BIMA is bringing microinsurance to 24 million customers across Asia, Latin America and Africa. So how is it going to build upon its success in a future where more insurers are looking to digital and even artificial intelligence based solutions? Already BIMA clients in Cambodgia can upload claims through Facebook Messenger and Whatsapp and they seem to prefer it over the more traditional version involving papers. Currently experimenting with the automation of claims payments, especially for health insurance products, BIMA is looking to heavily invest in improving the customer experience, particularly through increasing the number of digital touchpoints within the customer journey.
Where did the story of BIMA start and which were the first countries where the BIMA solution was launched?
Gustaf Agartson, BIMA’s CEO and founder, began his career in the Telecommunications industry with management roles at Tele 2, a European telecommunications company based in Stockholm. As mobile penetration across emerging markets continued to soar in the early 2000’s, Gustaf foresaw the potential for mobile operators to leverage their platform and reach underserved consumers with vital financial services.
In 2010, Gustaf established BIMA in Ghana to pilot its pioneering ‘mobile insurance’ model, delivering affordable insurance products to underserved consumers through an entirely paperless experience. BIMA rapidly gained scale growing across the country since 2010 has helped to double the insurance penetration in Ghana.
Since then, BIMA expanded into 14 markets, including Bangladesh, Cambodia, Fiji, Indonesia, Pakistan, Papua New Guinea, Philippines and Sri Lanka in Asia; Haiti, Honduras and Paraguay in Latin America, and Senegal and Tanzania in Africa.
To date, BIMA is proud to have reached 24 million customers with vital financial and health products that are protecting the future of families across the world.
What type of technology and partnerships does BIMA use in order to expand on each market? Was there any market that was particularly difficult to penetrate?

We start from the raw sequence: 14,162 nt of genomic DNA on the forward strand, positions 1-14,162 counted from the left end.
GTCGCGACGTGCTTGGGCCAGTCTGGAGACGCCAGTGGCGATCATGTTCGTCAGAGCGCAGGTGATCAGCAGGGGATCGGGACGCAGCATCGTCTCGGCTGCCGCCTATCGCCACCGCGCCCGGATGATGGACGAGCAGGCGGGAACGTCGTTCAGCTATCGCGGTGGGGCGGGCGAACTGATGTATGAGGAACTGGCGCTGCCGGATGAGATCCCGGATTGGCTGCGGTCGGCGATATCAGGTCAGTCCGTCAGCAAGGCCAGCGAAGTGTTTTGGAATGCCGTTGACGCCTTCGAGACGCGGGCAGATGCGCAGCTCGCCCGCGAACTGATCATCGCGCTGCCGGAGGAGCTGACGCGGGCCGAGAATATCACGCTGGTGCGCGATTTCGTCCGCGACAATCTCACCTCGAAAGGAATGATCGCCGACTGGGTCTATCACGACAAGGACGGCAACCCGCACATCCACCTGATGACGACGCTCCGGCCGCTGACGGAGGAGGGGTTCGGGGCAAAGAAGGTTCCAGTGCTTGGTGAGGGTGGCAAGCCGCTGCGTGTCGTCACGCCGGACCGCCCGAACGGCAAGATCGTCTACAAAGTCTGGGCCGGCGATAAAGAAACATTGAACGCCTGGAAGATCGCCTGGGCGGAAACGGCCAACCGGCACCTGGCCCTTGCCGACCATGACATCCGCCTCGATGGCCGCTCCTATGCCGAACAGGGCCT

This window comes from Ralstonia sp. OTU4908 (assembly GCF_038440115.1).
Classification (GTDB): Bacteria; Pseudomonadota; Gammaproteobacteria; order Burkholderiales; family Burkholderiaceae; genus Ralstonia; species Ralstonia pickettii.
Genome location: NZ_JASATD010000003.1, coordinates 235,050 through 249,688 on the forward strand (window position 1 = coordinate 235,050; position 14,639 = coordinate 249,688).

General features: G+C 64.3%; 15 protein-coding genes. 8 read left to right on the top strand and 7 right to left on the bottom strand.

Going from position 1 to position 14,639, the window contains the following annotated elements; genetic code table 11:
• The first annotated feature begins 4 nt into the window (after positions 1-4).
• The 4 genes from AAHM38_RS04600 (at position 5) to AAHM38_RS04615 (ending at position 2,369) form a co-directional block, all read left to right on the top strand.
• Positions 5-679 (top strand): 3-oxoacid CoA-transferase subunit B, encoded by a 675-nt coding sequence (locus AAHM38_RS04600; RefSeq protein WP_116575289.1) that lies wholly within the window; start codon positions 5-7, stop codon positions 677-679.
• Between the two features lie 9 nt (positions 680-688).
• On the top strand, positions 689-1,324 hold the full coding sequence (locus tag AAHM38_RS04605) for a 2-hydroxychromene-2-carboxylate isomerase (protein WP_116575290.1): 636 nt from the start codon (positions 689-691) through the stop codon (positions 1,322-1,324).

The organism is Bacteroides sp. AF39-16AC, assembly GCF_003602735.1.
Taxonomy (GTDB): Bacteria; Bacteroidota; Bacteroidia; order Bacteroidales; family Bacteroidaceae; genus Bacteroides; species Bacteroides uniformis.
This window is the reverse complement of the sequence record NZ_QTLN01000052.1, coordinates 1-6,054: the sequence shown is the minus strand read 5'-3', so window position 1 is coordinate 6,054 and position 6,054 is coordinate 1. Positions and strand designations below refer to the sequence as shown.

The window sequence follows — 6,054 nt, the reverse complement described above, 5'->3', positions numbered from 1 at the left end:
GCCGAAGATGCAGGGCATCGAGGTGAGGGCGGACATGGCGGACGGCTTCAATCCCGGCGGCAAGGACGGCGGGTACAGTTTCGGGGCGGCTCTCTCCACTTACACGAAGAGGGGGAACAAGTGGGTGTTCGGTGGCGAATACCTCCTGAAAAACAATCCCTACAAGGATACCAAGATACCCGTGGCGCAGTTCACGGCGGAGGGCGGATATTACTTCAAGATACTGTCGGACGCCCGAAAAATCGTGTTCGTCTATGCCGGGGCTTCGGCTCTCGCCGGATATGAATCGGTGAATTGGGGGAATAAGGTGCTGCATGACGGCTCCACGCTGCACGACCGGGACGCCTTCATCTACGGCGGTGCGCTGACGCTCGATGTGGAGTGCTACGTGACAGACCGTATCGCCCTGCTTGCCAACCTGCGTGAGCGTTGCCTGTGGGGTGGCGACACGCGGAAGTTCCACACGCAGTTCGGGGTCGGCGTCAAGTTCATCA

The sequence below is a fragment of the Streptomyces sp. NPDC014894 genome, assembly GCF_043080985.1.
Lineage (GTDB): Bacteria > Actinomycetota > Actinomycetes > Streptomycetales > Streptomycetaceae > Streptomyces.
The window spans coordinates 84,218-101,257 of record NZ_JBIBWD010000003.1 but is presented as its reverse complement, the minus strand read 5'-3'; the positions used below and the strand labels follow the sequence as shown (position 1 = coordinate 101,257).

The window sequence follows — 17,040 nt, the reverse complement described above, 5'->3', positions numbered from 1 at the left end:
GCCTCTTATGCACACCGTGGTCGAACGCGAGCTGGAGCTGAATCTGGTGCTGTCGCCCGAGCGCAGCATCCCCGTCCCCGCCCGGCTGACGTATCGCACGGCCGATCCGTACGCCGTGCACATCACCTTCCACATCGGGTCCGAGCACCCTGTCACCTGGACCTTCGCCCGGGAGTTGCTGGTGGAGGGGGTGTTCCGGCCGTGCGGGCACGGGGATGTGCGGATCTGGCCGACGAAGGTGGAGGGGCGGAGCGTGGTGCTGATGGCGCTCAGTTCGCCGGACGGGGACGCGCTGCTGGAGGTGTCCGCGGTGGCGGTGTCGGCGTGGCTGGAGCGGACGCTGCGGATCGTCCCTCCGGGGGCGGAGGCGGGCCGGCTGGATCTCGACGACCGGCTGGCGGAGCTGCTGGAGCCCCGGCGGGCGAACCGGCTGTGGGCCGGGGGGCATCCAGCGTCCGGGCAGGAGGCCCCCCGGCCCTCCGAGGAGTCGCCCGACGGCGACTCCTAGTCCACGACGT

BIMA's groundbreaking model uses mobile technology to overcome challenges of access and affordability and create a route for microinsurance to scale.
BIMA enters each market through key partnerships with large telecom players, such as Axiata Group companies in Asia, Millicom Group in Latin America and Africa, and Digicel Group in Latin America and the Pacific.
By connecting its proprietary technology platform with the mobile operators, BIMA has been able to create an entirely digital model: from initial customer registration, which takes less than two minutes, to daily micropremium payments that are deducted from airtime credit. This simple and straightforward model has allowed BIMA to reach rapid scale.
Each market requires a slightly different approach, to adapt to the nuances of local regulatory frameworks. However, awareness and overall trust in traditional insurance has proven to be the most persistent barriers to insurance penetration in most markets.
That is why BIMA has consistently invested in education as a vital tool for a sustainable business growth. Our model combines the power of technology with a human approach to education in order to overcome those barriers. Today, BIMA employs 3,500 agents who are dedicated to selling BIMA products and educating customers about the role and importance of insurance, and are crucial to raising awareness about our services.
Please tell us more about the network of BIMA agents; how important is their role for the business model of BIMA?
BIMA employs 3,500 agents globally, who are primarily dedicated to reaching out to consumers and growing our customer base. Having local people on the ground (field and call centre agents), who have a close understanding of the markets where we operate, has been key to our success – our agents are utterly core to our rapid, sustainable growth.
Crucially, BIMA agents are also essential in surpassing the trust barrier which most low-income consumers have towards the insurance industry. Our agents provide vital information for customers – particularly for first-time insurance users – to make sure consumers understand what they are buying and the benefits of insurance. This helps customers to understand how insurance can help them and their families to cope with distresses like illness, injury or death of the breadwinner.
What is the customer profile of BIMA and does it vary much from country to country?
BIMA set out to reach underserved consumers across emerging markets with vital financial service and health tools that they’ve traditionally been denied access to.
Today, 93% of our consumers live on less than $10 per day and 75% are accessing insurance for the very first time. More broadly, we see a skew towards younger people engaging with BIMA products, and most often in urban areas.
Which is the most recent product developed by BIMA and is there a country by country approach when deciding what type of products to sell on each market?
Today, BIMA is looking not only to revolutionize the way emerging markets consumers access and pay for insurance services, we’re also looking to be part of a growing movement to redefine the nature of insurance itself. In particular, we’re developing a range of mHealth services, to complement our insurance products.